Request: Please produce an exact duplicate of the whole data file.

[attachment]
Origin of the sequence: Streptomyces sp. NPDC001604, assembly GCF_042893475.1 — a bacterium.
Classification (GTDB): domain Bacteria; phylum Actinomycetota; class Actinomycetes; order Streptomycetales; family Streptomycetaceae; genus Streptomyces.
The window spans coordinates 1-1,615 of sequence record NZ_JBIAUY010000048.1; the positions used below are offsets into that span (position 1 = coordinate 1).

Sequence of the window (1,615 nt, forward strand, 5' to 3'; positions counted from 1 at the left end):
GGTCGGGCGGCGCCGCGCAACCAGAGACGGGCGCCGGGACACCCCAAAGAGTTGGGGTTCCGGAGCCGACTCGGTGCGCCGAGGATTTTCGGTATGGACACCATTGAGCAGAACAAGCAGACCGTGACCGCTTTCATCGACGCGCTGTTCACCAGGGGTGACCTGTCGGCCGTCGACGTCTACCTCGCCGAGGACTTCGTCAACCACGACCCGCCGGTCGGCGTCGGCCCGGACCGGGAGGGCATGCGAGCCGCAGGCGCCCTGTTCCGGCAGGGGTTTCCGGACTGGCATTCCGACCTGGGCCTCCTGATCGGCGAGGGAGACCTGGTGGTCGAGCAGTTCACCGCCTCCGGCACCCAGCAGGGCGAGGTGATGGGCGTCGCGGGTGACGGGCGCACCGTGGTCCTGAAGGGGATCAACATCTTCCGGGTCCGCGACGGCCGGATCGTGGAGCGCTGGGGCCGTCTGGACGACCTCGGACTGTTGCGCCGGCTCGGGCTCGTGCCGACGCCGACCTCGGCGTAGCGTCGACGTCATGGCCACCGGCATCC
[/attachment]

Origin of the sequence: Streptomyces sp. NPDC001604, assembly GCF_042893475.1 — a bacterium.
Classification (GTDB): domain Bacteria; phylum Actinomycetota; class Actinomycetes; order Streptomycetales; family Streptomycetaceae; genus Streptomyces.
The window spans coordinates 1-1,615 of sequence record NZ_JBIAUY010000048.1; the positions used below are offsets into that span (position 1 = coordinate 1).

Sequence of the window (1,615 nt, forward strand, 5' to 3'; positions counted from 1 at the left end):
GGTCGGGCGGCGCCGCGCAACCAGAGACGGGCGCCGGGACACCCCAAAGAGTTGGGGTTCCGGAGCCGACTCGGTGCGCCGAGGATTTTCGGTATGGACACCATTGAGCAGAACAAGCAGACCGTGACCGCTTTCATCGACGCGCTGTTCACCAGGGGTGACCTGTCGGCCGTCGACGTCTACCTCGCCGAGGACTTCGTCAACCACGACCCGCCGGTCGGCGTCGGCCCGGACCGGGAGGGCATGCGAGCCGCAGGCGCCCTGTTCCGGCAGGGGTTTCCGGACTGGCATTCCGACCTGGGCCTCCTGATCGGCGAGGGAGACCTGGTGGTCGAGCAGTTCACCGCCTCCGGCACCCAGCAGGGCGAGGTGATGGGCGTCGCGGGTGACGGGCGCACCGTGGTCCTGAAGGGGATCAACATCTTCCGGGTCCGCGACGGCCGGATCGTGGAGCGCTGGGGCCGTCTGGACGACCTCGGACTGTTGCGCCGGCTCGGGCTCGTGCCGACGCCGACCTCGGCGTAGCGTCGACGTCATGGCCACCGGCATCC